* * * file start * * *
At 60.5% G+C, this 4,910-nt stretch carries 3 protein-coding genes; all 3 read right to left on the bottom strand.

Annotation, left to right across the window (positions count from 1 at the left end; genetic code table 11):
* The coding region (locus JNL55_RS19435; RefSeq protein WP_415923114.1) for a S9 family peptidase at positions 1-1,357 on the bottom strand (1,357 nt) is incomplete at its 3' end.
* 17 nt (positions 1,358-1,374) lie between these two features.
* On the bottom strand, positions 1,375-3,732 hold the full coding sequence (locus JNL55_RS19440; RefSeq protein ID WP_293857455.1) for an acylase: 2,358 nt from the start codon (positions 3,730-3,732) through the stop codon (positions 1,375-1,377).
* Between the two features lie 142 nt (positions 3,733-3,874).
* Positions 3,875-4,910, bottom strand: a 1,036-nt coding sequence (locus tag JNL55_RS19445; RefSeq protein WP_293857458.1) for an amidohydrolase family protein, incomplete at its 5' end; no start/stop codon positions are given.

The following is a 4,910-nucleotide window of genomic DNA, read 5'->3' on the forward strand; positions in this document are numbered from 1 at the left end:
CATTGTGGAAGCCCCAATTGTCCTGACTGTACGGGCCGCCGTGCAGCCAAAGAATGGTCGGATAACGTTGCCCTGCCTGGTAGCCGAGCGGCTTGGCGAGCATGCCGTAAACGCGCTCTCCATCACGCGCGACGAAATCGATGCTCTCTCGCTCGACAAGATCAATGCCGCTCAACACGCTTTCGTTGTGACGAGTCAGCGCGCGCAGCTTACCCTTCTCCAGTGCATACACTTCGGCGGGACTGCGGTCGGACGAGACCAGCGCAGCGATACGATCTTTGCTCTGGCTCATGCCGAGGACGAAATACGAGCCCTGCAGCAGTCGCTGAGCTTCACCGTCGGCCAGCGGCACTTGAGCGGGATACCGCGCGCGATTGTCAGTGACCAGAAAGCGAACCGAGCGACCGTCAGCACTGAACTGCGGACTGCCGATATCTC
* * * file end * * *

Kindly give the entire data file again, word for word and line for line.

At 60.5% G+C, this 4,910-nt stretch carries 3 protein-coding genes; all 3 read right to left on the bottom strand.

Annotation, left to right across the window (positions count from 1 at the left end; genetic code table 11):
* The coding region (locus JNL55_RS19435; RefSeq protein WP_415923114.1) for a S9 family peptidase at positions 1-1,357 on the bottom strand (1,357 nt) is incomplete at its 3' end.
* 17 nt (positions 1,358-1,374) lie between these two features.
* On the bottom strand, positions 1,375-3,732 hold the full coding sequence (locus JNL55_RS19440; RefSeq protein ID WP_293857455.1) for an acylase: 2,358 nt from the start codon (positions 3,730-3,732) through the stop codon (positions 1,375-1,377).
* Between the two features lie 142 nt (positions 3,733-3,874).
* Positions 3,875-4,910, bottom strand: a 1,036-nt coding sequence (locus tag JNL55_RS19445; RefSeq protein WP_293857458.1) for an amidohydrolase family protein, incomplete at its 5' end; no start/stop codon positions are given.

The following is a 4,910-nucleotide window of genomic DNA, read 5'->3' on the forward strand; positions in this document are numbered from 1 at the left end:
CATTGTGGAAGCCCCAATTGTCCTGACTGTACGGGCCGCCGTGCAGCCAAAGAATGGTCGGATAACGTTGCCCTGCCTGGTAGCCGAGCGGCTTGGCGAGCATGCCGTAAACGCGCTCTCCATCACGCGCGACGAAATCGATGCTCTCTCGCTCGACAAGATCAATGCCGCTCAACACGCTTTCGTTGTGACGAGTCAGCGCGCGCAGCTTACCCTTCTCCAGTGCATACACTTCGGCGGGACTGCGGTCGGACGAGACCAGCGCAGCGATACGATCTTTGCTCTGGCTCATGCCGAGGACGAAATACGAGCCCTGCAGCAGTCGCTGAGCTTCACCGTCGGCCAGCGGCACTTGAGCGGGATACCGCGCGCGATTGTCAGTGACCAGAAAGCGAACCGAGCGACCGTCAGCACTGAACTGCGGACTGCCGATATCTC